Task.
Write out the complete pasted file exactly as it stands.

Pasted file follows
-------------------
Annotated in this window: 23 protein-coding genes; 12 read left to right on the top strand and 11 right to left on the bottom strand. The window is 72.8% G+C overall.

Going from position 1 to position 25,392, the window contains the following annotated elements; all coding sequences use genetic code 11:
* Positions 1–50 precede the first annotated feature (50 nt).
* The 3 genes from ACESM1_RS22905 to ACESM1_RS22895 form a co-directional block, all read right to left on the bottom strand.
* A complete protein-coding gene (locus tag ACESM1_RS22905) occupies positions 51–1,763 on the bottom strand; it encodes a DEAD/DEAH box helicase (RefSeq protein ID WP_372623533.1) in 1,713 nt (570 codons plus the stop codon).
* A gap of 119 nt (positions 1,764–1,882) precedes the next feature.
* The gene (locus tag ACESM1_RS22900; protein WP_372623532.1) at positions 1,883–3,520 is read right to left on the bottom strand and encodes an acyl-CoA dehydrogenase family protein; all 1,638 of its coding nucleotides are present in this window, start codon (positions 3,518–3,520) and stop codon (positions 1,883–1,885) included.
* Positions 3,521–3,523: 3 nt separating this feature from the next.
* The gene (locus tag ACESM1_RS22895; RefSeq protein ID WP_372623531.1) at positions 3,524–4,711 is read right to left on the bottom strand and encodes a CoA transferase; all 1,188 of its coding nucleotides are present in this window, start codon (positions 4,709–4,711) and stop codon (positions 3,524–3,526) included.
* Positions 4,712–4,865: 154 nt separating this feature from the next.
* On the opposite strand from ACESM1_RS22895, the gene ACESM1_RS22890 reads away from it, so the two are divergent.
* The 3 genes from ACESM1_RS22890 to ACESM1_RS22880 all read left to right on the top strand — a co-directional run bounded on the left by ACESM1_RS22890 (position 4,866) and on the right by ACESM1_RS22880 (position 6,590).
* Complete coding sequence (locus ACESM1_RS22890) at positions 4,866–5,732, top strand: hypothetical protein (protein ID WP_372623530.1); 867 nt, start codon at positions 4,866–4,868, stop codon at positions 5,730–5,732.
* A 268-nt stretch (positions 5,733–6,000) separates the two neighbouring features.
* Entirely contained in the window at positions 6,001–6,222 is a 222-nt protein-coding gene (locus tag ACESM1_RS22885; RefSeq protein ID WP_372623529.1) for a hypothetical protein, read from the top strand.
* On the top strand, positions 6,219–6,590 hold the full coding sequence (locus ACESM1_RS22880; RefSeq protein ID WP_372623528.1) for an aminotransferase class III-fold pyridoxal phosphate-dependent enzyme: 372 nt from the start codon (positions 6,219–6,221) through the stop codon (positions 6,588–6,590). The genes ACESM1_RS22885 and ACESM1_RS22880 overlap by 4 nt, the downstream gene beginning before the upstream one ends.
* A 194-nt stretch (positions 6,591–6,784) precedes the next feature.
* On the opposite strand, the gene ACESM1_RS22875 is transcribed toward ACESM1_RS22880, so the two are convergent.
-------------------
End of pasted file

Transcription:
Annotated in this window: 23 protein-coding genes; 12 read left to right on the top strand and 11 right to left on the bottom strand. The window is 72.8% G+C overall.

Going from position 1 to position 25,392, the window contains the following annotated elements; all coding sequences use genetic code 11:
* Positions 1–50 precede the first annotated feature (50 nt).
* The 3 genes from ACESM1_RS22905 to ACESM1_RS22895 form a co-directional block, all read right to left on the bottom strand.
* A complete protein-coding gene (locus tag ACESM1_RS22905) occupies positions 51–1,763 on the bottom strand; it encodes a DEAD/DEAH box helicase (RefSeq protein ID WP_372623533.1) in 1,713 nt (570 codons plus the stop codon).
* A gap of 119 nt (positions 1,764–1,882) precedes the next feature.
* The gene (locus tag ACESM1_RS22900; protein WP_372623532.1) at positions 1,883–3,520 is read right to left on the bottom strand and encodes an acyl-CoA dehydrogenase family protein; all 1,638 of its coding nucleotides are present in this window, start codon (positions 3,518–3,520) and stop codon (positions 1,883–1,885) included.
* Positions 3,521–3,523: 3 nt separating this feature from the next.
* The gene (locus tag ACESM1_RS22895; RefSeq protein ID WP_372623531.1) at positions 3,524–4,711 is read right to left on the bottom strand and encodes a CoA transferase; all 1,188 of its coding nucleotides are present in this window, start codon (positions 4,709–4,711) and stop codon (positions 3,524–3,526) included.
* Positions 4,712–4,865: 154 nt separating this feature from the next.
* On the opposite strand from ACESM1_RS22895, the gene ACESM1_RS22890 reads away from it, so the two are divergent.
* The 3 genes from ACESM1_RS22890 to ACESM1_RS22880 all read left to right on the top strand — a co-directional run bounded on the left by ACESM1_RS22890 (position 4,866) and on the right by ACESM1_RS22880 (position 6,590).
* Complete coding sequence (locus ACESM1_RS22890) at positions 4,866–5,732, top strand: hypothetical protein (protein ID WP_372623530.1); 867 nt, start codon at positions 4,866–4,868, stop codon at positions 5,730–5,732.
* A 268-nt stretch (positions 5,733–6,000) separates the two neighbouring features.
* Entirely contained in the window at positions 6,001–6,222 is a 222-nt protein-coding gene (locus tag ACESM1_RS22885; RefSeq protein ID WP_372623529.1) for a hypothetical protein, read from the top strand.
* On the top strand, positions 6,219–6,590 hold the full coding sequence (locus ACESM1_RS22880; RefSeq protein ID WP_372623528.1) for an aminotransferase class III-fold pyridoxal phosphate-dependent enzyme: 372 nt from the start codon (positions 6,219–6,221) through the stop codon (positions 6,588–6,590). The genes ACESM1_RS22885 and ACESM1_RS22880 overlap by 4 nt, the downstream gene beginning before the upstream one ends.
* A 194-nt stretch (positions 6,591–6,784) precedes the next feature.
* On the opposite strand, the gene ACESM1_RS22875 is transcribed toward ACESM1_RS22880, so the two are convergent.